'Charlie Brown Christmas' and a New Generation

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Commentator John Moe is 37 years old, so he's never known a time when A Charlie Brown Christmas wasn't on television. But when he went to show it to his son for the first time, 5-year-old Charlie just thought it was strange.


On to a whole different holiday custom. "A Charlie Brown Christmas" aired for the first time in 1965. That's 40 years of Linus reciting the Christmas story, 40 years of Charlie Brown being called a blockhead, 40 years of Vince Guaraldi's sweet, jazzy score. Commentator John Moe is 37 years old, so he's never known a December when "A Charlie Brown Christmas" hasn't been around. And this year he rented it to show the program to his young son.


For people of my generation, there are few Christmas institutions more revered than "A Charlie Brown Christmas." To hear my contemporaries describe it, it's genius storytelling and spiritual brilliance. My five-year-old son found it incomprehensible. He asked: `Why does Charlie Brown say he has no friends when there are all those friends skating on the lake?' I didn't know. `And what does depressed mean?' I fumbled around an explanation. `It's like sad all the time,' I said. My son just shook his head. This was so unlike the cartoons he was used to.

Pig-Pen, the boy perpetually covered in a dusty layer of filth, was fascinating to my son. `But why is he dirty?' he wanted to know. `That's just who Pig-Pen is,' I said. `Don't his parents make him take a bath?' `No, I guess not,' I said, although I can't tell because you never really see any parents in these shows. `They don't have parents?' he asked. I said, `They probably do, but they never seem to be around.' My son gave me this look like, `What are you showing me here?' Fortunately, the line about Christmas being run by a big Eastern syndicate slipped past him.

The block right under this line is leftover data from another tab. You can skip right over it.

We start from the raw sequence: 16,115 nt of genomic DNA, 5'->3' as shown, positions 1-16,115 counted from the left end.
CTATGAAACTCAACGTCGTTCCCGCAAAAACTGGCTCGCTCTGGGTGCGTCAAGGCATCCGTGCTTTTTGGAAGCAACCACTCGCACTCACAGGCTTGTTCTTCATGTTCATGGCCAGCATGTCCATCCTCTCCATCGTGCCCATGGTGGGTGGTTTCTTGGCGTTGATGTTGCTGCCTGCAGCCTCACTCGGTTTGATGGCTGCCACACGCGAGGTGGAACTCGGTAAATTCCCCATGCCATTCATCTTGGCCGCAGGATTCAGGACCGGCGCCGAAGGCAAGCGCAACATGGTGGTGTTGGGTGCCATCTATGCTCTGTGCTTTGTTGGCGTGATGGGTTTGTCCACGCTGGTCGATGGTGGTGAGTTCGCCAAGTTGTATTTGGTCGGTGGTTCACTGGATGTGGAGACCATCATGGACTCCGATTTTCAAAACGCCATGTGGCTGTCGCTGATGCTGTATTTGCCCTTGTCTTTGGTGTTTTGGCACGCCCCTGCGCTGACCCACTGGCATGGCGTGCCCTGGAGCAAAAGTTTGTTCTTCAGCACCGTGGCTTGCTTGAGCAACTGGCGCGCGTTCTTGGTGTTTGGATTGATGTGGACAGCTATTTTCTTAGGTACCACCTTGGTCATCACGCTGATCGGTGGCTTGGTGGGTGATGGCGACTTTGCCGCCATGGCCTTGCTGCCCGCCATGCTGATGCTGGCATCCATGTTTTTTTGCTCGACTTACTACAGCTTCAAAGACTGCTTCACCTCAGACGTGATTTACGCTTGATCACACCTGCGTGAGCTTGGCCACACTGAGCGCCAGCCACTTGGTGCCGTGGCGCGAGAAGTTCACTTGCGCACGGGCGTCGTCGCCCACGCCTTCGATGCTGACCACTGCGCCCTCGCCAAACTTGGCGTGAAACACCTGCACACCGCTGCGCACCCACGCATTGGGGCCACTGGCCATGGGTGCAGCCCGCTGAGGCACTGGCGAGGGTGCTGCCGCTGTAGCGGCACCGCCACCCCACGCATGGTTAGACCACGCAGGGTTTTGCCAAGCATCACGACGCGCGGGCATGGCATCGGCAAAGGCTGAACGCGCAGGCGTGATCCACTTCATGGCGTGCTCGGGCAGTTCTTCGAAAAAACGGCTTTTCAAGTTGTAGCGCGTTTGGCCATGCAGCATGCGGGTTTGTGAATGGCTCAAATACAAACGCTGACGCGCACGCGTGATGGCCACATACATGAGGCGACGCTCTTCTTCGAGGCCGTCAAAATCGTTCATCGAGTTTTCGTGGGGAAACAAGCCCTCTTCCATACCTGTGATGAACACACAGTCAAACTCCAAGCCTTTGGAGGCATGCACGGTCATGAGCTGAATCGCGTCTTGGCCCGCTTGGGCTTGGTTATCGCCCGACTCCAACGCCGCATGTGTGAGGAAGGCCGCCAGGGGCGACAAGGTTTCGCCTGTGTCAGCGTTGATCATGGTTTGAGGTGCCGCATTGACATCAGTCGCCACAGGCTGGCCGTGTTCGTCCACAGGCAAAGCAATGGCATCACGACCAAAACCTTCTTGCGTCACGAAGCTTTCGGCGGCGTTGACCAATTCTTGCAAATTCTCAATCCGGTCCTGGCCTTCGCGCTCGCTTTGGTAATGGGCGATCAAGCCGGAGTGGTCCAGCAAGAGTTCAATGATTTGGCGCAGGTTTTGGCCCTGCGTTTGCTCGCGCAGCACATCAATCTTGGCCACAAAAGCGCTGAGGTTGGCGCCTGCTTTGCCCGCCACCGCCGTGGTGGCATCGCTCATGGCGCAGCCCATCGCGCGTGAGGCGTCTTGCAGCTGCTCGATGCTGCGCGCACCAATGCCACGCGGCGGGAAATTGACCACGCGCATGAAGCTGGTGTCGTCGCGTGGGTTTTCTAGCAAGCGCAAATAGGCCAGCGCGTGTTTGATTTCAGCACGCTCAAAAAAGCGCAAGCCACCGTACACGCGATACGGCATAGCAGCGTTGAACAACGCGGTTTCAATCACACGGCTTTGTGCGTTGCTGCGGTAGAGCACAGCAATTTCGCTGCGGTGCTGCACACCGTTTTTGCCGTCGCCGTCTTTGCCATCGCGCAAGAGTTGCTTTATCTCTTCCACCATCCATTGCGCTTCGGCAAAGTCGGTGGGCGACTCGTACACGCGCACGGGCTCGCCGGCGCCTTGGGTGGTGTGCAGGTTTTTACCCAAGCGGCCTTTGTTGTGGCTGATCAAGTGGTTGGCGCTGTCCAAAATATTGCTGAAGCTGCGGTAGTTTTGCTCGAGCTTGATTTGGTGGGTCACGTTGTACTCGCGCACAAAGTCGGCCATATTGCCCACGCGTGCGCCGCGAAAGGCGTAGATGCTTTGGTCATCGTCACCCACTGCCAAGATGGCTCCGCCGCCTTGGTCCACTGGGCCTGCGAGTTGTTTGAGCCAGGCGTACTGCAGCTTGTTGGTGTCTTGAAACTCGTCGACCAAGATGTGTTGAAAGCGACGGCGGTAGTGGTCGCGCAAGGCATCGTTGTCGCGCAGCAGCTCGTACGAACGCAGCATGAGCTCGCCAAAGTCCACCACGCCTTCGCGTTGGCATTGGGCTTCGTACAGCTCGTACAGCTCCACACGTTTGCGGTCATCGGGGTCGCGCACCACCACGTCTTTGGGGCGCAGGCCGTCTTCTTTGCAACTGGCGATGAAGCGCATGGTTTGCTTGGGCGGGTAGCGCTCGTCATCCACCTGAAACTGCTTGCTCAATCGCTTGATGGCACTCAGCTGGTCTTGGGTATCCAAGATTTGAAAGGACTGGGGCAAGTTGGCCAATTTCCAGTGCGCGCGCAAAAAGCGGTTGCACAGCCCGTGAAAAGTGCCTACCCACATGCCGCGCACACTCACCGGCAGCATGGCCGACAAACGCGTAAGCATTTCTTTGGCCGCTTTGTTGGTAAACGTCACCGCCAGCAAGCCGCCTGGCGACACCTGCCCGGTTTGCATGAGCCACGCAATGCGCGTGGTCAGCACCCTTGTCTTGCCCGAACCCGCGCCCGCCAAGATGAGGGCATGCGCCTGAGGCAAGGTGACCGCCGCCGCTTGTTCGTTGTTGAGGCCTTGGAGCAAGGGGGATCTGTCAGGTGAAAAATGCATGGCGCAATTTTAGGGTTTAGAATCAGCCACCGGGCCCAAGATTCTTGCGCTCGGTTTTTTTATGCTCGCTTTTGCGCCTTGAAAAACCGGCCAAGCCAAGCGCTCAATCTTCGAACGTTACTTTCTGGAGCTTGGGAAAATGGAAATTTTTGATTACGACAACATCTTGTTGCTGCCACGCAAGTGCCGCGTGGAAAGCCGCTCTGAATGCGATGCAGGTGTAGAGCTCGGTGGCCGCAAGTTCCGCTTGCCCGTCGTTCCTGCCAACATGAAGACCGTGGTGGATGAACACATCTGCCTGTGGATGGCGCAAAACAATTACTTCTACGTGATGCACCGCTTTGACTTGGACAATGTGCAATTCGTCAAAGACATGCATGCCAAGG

Then there was Snoopy. He's been crowded out of our culture in recent years by "Sesame Street," "Winnie the Pooh" and assorted Japanese monsters. So all Snoopy was to my five-year-old was this dog who throws people across the lake, boos at his owner and reads the newspaper. `What kind of dog is this?' he wondered.

My son was not bothered by the cruelty of the children in the special. They're having a great time, whether joyfully skating, joyfully dancing in defiance of Charlie Brown's attempts to direct the play, joyfully laughing at the tree he brought in or joyfully caroling in that `Ooh, ooh' way at the end. My boy had no quarrel with them, but nothing agitated my son more than Charlie Brown's tree search. Lucy tells him to find a pink aluminum one, but instead he selects a tiny, sad tree, little more than a branch. But as Charlie Brown walked through the pink aluminum forest, my son was dazzled. `He should get the pink one! Are there really metal Christmas trees? Can we get one? I want a big, pink metal Christmas tree!'

The story ends with the children denuding Snoopy's doghouse of its meticulously arranged decorations. Snoopy is strangely absent. The tree is reborn and fluffier. My son and I watched the credits roll; he not having gotten it at all, me less sure of my reverence. But it led to a discussion about what Christmas was and what the decorations and presents are really about. We re-examined what we knew and talked about how we felt. Then my son, whose name happens to be Charlie, asked if we could watch it again.

NORRIS: John Moe is a host and producer at member station KUOW in Seattle.

(Soundbite of "Linus and Lucy")

NORRIS: You're listening to ALL THINGS CONSIDERED from NPR News.

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